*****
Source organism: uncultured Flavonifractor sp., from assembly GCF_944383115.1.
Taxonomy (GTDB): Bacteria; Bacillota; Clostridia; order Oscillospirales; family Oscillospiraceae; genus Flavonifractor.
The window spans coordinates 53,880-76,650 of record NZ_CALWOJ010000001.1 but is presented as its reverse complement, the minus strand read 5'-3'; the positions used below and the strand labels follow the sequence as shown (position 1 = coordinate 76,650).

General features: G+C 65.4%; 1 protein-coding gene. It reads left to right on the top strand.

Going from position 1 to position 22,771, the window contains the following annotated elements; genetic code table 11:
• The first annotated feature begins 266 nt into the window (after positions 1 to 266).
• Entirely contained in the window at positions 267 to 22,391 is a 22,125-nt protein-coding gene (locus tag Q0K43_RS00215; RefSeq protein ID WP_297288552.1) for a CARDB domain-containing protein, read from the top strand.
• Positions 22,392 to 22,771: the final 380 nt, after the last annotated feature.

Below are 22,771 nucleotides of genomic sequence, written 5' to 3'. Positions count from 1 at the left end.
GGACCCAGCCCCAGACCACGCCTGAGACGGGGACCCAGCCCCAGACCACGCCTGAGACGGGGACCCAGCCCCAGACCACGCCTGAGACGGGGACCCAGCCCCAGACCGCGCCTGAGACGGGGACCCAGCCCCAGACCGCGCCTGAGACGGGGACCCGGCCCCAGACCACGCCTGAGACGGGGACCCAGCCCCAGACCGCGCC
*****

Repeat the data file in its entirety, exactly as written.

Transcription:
Source organism: uncultured Flavonifractor sp., from assembly GCF_944383115.1.
Taxonomy (GTDB): Bacteria; Bacillota; Clostridia; order Oscillospirales; family Oscillospiraceae; genus Flavonifractor.
The window spans coordinates 53,880-76,650 of record NZ_CALWOJ010000001.1 but is presented as its reverse complement, the minus strand read 5'-3'; the positions used below and the strand labels follow the sequence as shown (position 1 = coordinate 76,650).

General features: G+C 65.4%; 1 protein-coding gene. It reads left to right on the top strand.

Going from position 1 to position 22,771, the window contains the following annotated elements; genetic code table 11:
• The first annotated feature begins 266 nt into the window (after positions 1 to 266).
• Entirely contained in the window at positions 267 to 22,391 is a 22,125-nt protein-coding gene (locus tag Q0K43_RS00215; RefSeq protein ID WP_297288552.1) for a CARDB domain-containing protein, read from the top strand.
• Positions 22,392 to 22,771: the final 380 nt, after the last annotated feature.

Below are 22,771 nucleotides of genomic sequence, written 5' to 3'. Positions count from 1 at the left end.
GGACCCAGCCCCAGACCACGCCTGAGACGGGGACCCAGCCCCAGACCACGCCTGAGACGGGGACCCAGCCCCAGACCACGCCTGAGACGGGGACCCAGCCCCAGACCGCGCCTGAGACGGGGACCCAGCCCCAGACCGCGCCTGAGACGGGGACCCGGCCCCAGACCACGCCTGAGACGGGGACCCAGCCCCAGACCGCGCC